[TenTec] List of Pan-Adapter Features
Rick - DJ0IP / NJ0IP
Rick at DJ0IP.de
Fri Dec 26 07:22:38 EST 2014
It is really quite fascinating, what all you can see and do with it, but as
you wrote, you "can watch the panadapter" after clicking on stations in the
bandmap. The bandmap found you the stations, not the pan-adapter.
Do you actually do that (normally), or did you just do it because the ANAN
was new and interesting to play with?
Perhaps I'm missing something, but I can't see how looking at the
pan-adapter is doing anything to improve your score. So indeed, OUTSIDE of
the contest it would be a lot of fun, but in the contest, we're busy
clicking in the band map and working DX.
73 - Rick, DJ0IP
(Nr. Frankfurt am Main)
From: TenTec [mailto:tentec-bounces at contesting.com] On Behalf Of Barry N1EU
Sent: Friday, December 26, 2014 1:04 PM
To: Discussion of Ten-Tec Equipment
Subject: Re: [TenTec] List of Pan-Adapter Features
For your viewing enjoyment, somewhat related to contesting with a
panadapter: https://www.youtube.com/watch?v=kb8OfiL3crE - please choose
720p HD (gear icon at lower right of taskbar) and full screen (bottom right
icon), and listen with stereo headphones.
I'm clicking on spots on my N1MM bandmap and you can watch the panadapter as
I skip around and work stations. Receiver is at 2.1KHz dsp bandwidth, which
I find ideal for contesting (easy on the ears).
This is the only contest I used the SDR radio (ANAN-100D) in. I quickly
went back to the Orion afterward and got rid of the SDR, due to
latency/bugs. But its receiver was amazing.
73, Barry N1EU
On Fri, Dec 26, 2014 at 6:46 AM, Rick - DJ0IP / NJ0IP <Rick at dj0ip.de> wrote:
> TNX Barry
> Dunno why I forgot the 2nd RX aspect of it, as I plan to use that
> feature myself.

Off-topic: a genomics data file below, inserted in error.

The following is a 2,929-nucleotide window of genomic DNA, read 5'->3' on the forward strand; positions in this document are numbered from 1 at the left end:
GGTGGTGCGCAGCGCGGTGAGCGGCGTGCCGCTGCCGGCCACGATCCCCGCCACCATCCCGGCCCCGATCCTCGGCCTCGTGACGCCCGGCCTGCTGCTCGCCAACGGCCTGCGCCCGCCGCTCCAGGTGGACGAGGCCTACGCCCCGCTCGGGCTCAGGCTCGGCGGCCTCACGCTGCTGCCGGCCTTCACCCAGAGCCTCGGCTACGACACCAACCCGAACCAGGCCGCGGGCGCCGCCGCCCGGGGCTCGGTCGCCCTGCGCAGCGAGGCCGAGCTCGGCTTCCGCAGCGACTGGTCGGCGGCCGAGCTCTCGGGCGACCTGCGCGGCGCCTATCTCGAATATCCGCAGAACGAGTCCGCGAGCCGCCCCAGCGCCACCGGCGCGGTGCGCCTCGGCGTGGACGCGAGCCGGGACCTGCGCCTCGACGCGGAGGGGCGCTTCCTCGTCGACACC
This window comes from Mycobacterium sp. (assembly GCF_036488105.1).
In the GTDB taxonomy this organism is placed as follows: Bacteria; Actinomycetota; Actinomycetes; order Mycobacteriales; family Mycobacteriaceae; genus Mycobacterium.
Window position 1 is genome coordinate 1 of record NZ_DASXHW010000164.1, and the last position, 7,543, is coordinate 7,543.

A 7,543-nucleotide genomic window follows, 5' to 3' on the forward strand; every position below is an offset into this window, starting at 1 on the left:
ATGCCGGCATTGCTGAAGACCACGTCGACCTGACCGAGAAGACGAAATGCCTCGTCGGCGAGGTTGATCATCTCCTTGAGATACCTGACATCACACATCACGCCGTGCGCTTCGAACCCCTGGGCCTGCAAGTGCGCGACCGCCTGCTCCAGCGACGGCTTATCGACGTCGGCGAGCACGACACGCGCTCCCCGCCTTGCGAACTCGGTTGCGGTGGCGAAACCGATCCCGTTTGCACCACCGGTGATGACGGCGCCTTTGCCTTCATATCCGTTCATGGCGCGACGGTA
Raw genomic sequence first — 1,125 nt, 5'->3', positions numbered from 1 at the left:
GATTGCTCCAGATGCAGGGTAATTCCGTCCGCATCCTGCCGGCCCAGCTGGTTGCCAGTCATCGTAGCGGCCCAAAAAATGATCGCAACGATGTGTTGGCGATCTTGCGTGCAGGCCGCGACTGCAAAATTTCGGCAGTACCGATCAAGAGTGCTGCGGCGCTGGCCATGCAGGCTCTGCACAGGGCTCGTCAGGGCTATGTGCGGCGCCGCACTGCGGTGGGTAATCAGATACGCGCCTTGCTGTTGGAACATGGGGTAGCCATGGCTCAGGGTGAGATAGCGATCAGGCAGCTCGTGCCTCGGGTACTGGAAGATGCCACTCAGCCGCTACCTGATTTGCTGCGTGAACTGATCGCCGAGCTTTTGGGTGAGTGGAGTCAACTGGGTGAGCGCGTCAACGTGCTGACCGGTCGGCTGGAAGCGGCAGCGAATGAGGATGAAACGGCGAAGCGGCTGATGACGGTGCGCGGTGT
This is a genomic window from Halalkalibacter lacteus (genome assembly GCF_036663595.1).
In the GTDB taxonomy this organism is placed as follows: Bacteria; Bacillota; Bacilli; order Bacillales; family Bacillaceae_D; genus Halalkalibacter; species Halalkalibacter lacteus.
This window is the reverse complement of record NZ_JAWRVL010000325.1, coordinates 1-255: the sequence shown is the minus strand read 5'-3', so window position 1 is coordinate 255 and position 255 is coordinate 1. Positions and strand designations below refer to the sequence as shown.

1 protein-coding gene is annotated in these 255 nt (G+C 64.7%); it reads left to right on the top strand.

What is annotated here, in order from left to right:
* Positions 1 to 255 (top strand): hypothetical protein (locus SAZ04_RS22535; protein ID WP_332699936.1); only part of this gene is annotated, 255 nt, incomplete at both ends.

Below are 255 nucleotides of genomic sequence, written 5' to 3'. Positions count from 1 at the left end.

> Just an oversight I guess. I'll add it.
> I'm sure you are familiar with the Band-Map but I will describe it in
> detail here for those who are not:
> I run Win-Test contest logging software but I assume N1MM is similar.
> The Band-Map is fully integrated into the Win-Test software, so it is
> for free.
> The Band-Map within the logging software is fed by telnet feed(s) and
> maps onto whatever band I am on.
> It maps vertically, so displayed call signs do not overlap each other
> like they can on a crowded band when mapping onto a band scope. As I
> turn the VFO knob on the radio, the analog scale of the Band-Map advances
> More important is the type of information displayed:
> >> stations already worked are displayed in italics and grayed out, so
> >> I
> know not to call them again.
> >> Single multipliers are represented in a different color than double
> When I switch to a new band, after the Band-Map populates, I first
> click rapidly across the band trying to work all the double
> multipliers. Then I go back and work all the single multipliers I
> can. After that I scan the band using the VFO, carefully listening,
> working all that I can. Then I change bands.
> To work a station, I simply double-click on the call sign.
> The selected call sign is automatically entered into my log, but it is